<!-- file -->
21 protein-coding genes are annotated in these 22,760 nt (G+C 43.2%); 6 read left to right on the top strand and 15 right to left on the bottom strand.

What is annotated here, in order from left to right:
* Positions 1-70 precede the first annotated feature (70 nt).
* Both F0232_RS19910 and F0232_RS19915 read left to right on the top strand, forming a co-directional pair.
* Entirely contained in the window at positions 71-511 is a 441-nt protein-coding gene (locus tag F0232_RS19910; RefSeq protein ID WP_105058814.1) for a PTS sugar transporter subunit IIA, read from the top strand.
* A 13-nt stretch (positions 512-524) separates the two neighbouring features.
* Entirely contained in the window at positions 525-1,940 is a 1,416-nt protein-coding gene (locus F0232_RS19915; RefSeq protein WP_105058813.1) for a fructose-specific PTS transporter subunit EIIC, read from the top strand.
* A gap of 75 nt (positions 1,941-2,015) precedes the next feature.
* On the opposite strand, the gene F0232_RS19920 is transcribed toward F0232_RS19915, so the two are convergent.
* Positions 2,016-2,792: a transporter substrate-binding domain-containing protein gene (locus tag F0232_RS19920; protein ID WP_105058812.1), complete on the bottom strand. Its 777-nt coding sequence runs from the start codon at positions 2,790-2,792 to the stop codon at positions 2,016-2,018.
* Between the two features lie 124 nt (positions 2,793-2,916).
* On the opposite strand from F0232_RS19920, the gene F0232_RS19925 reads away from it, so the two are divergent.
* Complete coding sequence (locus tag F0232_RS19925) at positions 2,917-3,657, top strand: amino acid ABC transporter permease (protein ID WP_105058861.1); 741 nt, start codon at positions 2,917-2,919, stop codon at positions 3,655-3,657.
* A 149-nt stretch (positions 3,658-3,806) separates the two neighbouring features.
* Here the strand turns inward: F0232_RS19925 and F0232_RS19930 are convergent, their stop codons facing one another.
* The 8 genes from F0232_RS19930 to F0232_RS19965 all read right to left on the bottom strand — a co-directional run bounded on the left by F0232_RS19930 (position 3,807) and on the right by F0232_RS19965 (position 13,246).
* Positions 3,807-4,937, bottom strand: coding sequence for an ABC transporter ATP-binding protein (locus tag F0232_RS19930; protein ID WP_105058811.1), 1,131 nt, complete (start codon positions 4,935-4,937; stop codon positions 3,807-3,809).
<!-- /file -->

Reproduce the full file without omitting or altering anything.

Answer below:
21 protein-coding genes are annotated in these 22,760 nt (G+C 43.2%); 6 read left to right on the top strand and 15 right to left on the bottom strand.

What is annotated here, in order from left to right:
* Positions 1-70 precede the first annotated feature (70 nt).
* Both F0232_RS19910 and F0232_RS19915 read left to right on the top strand, forming a co-directional pair.
* Entirely contained in the window at positions 71-511 is a 441-nt protein-coding gene (locus tag F0232_RS19910; RefSeq protein ID WP_105058814.1) for a PTS sugar transporter subunit IIA, read from the top strand.
* A 13-nt stretch (positions 512-524) separates the two neighbouring features.
* Entirely contained in the window at positions 525-1,940 is a 1,416-nt protein-coding gene (locus F0232_RS19915; RefSeq protein WP_105058813.1) for a fructose-specific PTS transporter subunit EIIC, read from the top strand.
* A gap of 75 nt (positions 1,941-2,015) precedes the next feature.
* On the opposite strand, the gene F0232_RS19920 is transcribed toward F0232_RS19915, so the two are convergent.
* Positions 2,016-2,792: a transporter substrate-binding domain-containing protein gene (locus tag F0232_RS19920; protein ID WP_105058812.1), complete on the bottom strand. Its 777-nt coding sequence runs from the start codon at positions 2,790-2,792 to the stop codon at positions 2,016-2,018.
* Between the two features lie 124 nt (positions 2,793-2,916).
* On the opposite strand from F0232_RS19920, the gene F0232_RS19925 reads away from it, so the two are divergent.
* Complete coding sequence (locus tag F0232_RS19925) at positions 2,917-3,657, top strand: amino acid ABC transporter permease (protein ID WP_105058861.1); 741 nt, start codon at positions 2,917-2,919, stop codon at positions 3,655-3,657.
* A 149-nt stretch (positions 3,658-3,806) separates the two neighbouring features.
* Here the strand turns inward: F0232_RS19925 and F0232_RS19930 are convergent, their stop codons facing one another.
* The 8 genes from F0232_RS19930 to F0232_RS19965 all read right to left on the bottom strand — a co-directional run bounded on the left by F0232_RS19930 (position 3,807) and on the right by F0232_RS19965 (position 13,246).
* Positions 3,807-4,937, bottom strand: coding sequence for an ABC transporter ATP-binding protein (locus tag F0232_RS19930; protein ID WP_105058811.1), 1,131 nt, complete (start codon positions 4,935-4,937; stop codon positions 3,807-3,809).